Eight Tips for Sustainable Landscapes on the Central Coast

Eight Tips for Sustainable Landscapes on the Central Coast

Our Californian Central Coast climate is unique and particular, shaped by drought-tolerant native plants and dry but beautiful weather. As professional landscapers, we understand the importance of planting flora that can live sustainably in our soils. Here, sustainability means many things—keeping water bills down, plants alive without fuss and unnecessary labor, the native landscape uninterrupted by any invasive species, and more—and does not undermine the beautification of your outdoor spaces.

This timeless video is just as relevant for central coast landscapes today as it was when it was filmed in 2009. Created by the Templeton Community Services District in cooperation with the SLO County Partners in Water Conservation, this ten-minute video walks through eight topics you should consider when creating a sustainable landscape. Hosted by Kate Dore and our own Rick Mathews.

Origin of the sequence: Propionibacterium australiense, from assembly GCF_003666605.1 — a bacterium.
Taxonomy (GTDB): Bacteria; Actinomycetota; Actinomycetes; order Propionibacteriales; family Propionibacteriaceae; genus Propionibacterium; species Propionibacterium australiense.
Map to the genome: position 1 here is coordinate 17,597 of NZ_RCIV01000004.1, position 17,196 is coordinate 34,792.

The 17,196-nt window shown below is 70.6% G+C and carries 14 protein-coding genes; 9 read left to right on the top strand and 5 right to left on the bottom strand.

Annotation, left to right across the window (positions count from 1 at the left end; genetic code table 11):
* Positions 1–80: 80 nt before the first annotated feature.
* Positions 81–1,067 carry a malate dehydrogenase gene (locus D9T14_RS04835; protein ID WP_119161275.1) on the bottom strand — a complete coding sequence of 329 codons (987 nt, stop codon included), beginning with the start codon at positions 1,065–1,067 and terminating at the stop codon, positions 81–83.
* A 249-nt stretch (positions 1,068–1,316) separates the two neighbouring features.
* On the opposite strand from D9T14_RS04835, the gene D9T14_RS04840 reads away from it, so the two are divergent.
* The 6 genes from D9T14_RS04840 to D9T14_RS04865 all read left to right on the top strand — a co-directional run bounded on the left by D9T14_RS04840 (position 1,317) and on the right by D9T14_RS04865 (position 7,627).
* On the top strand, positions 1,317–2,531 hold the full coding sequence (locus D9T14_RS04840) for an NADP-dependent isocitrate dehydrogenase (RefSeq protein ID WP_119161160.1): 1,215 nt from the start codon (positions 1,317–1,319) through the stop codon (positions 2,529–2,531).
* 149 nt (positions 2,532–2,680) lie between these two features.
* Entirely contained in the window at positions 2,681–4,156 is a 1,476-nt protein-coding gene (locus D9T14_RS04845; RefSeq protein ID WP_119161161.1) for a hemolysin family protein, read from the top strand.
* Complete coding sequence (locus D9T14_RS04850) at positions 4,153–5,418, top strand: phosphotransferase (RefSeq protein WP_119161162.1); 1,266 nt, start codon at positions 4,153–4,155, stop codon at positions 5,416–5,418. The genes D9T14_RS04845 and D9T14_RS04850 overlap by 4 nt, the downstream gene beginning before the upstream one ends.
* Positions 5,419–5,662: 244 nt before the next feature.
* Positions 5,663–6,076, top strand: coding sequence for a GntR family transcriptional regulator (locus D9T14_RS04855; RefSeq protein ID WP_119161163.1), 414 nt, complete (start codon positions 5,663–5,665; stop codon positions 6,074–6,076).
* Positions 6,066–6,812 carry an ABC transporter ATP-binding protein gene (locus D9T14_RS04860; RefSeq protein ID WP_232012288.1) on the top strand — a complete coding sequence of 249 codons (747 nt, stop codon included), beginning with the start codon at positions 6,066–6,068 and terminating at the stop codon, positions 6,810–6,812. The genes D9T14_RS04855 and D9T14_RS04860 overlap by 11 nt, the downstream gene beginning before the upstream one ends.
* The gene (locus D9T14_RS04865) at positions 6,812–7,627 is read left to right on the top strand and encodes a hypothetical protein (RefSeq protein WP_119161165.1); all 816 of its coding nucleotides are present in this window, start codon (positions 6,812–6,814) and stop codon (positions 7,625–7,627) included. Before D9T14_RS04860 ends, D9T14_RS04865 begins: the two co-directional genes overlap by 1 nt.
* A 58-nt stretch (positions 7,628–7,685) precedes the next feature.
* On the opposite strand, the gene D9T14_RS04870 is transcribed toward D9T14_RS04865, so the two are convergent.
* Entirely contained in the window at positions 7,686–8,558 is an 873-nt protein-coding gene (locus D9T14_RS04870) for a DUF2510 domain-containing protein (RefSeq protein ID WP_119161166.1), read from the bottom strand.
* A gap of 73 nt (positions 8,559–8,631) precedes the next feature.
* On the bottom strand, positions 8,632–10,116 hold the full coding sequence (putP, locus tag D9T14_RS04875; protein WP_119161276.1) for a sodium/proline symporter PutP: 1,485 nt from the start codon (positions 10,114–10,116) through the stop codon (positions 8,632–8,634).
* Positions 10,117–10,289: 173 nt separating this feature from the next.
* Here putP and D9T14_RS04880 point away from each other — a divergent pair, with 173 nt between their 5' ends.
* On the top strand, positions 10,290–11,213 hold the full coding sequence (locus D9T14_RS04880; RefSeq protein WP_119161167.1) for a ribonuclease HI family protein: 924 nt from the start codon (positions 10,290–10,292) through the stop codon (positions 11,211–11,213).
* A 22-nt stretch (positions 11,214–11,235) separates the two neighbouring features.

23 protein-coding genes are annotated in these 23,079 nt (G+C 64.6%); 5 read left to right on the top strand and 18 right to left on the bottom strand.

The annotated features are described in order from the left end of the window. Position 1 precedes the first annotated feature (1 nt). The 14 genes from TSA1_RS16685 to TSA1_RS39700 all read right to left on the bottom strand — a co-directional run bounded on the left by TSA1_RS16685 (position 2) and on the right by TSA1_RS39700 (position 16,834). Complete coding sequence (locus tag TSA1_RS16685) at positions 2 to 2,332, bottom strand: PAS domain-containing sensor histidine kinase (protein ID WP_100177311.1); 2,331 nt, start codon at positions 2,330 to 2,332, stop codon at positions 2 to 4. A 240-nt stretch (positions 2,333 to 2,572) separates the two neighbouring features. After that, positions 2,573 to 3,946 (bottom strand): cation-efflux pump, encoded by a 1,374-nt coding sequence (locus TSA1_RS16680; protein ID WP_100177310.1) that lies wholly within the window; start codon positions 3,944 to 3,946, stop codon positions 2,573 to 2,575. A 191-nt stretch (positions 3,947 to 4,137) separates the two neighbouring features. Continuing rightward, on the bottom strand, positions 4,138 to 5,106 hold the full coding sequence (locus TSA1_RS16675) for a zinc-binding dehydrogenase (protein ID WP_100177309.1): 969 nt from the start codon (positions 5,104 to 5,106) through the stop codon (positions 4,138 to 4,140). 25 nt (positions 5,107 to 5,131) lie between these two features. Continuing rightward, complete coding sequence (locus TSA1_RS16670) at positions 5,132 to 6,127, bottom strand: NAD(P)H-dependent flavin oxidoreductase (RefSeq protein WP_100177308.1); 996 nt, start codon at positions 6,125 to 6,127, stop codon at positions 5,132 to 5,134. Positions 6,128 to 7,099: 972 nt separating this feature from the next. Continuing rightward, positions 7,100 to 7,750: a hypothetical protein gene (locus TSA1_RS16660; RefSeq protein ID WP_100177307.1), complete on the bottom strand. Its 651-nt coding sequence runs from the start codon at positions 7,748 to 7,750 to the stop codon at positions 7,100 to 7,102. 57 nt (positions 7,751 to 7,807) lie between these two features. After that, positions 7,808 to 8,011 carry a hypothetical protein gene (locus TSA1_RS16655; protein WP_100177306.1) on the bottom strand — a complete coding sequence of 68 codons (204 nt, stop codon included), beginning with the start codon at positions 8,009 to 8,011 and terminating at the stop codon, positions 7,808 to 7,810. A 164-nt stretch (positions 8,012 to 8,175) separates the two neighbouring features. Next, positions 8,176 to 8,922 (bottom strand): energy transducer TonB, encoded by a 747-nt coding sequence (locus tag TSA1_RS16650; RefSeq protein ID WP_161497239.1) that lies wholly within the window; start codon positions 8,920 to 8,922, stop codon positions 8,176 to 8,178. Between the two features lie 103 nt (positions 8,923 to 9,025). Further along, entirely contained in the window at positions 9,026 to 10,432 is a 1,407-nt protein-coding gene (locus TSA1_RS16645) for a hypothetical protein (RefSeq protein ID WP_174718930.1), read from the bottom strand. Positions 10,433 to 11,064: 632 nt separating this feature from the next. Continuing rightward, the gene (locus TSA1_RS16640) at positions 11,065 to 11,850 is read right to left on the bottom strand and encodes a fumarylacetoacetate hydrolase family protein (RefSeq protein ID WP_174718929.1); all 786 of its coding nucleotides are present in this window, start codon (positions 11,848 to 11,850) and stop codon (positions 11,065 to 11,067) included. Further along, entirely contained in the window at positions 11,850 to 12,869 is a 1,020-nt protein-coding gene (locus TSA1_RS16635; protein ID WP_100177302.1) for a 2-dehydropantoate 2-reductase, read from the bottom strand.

Eight factors to consider when creating a sustainable landscape:

  1. Planning and Design—know your site inside and out to ensure you start off on the right foot
  2. Soil Type—before deciding on your perfect plant palette, make sure you know what your soil can sustain
  3. Plant Selection—set your heart on the beautiful variety of native and Mediterranean plants that grow best in our area
  4. Limited Turf Areas—a costly and management-heavy asset, it’s best to design for only as much turf as you need for your practical enjoyment
  5. Mulching—organic mulch is the perfect solution for topsoil protection, temperature regulation, and weed prevention
  6. Efficient Irrigation—an essential component to preventing time-intensive care and water waste, make sure your irrigation system is efficient
  7. Hardscape Areas—these can be designed with sustainable and water-wise materials as well as potted plants and container gardens to beautify your walls and walkways
  8. Maintenance—reduce maintenance time and costs by considering the speed of your plants’ growth, the cost of any new maintenance tools, replanting needs, and any possibility for your plants damaging your landscape if left unchecked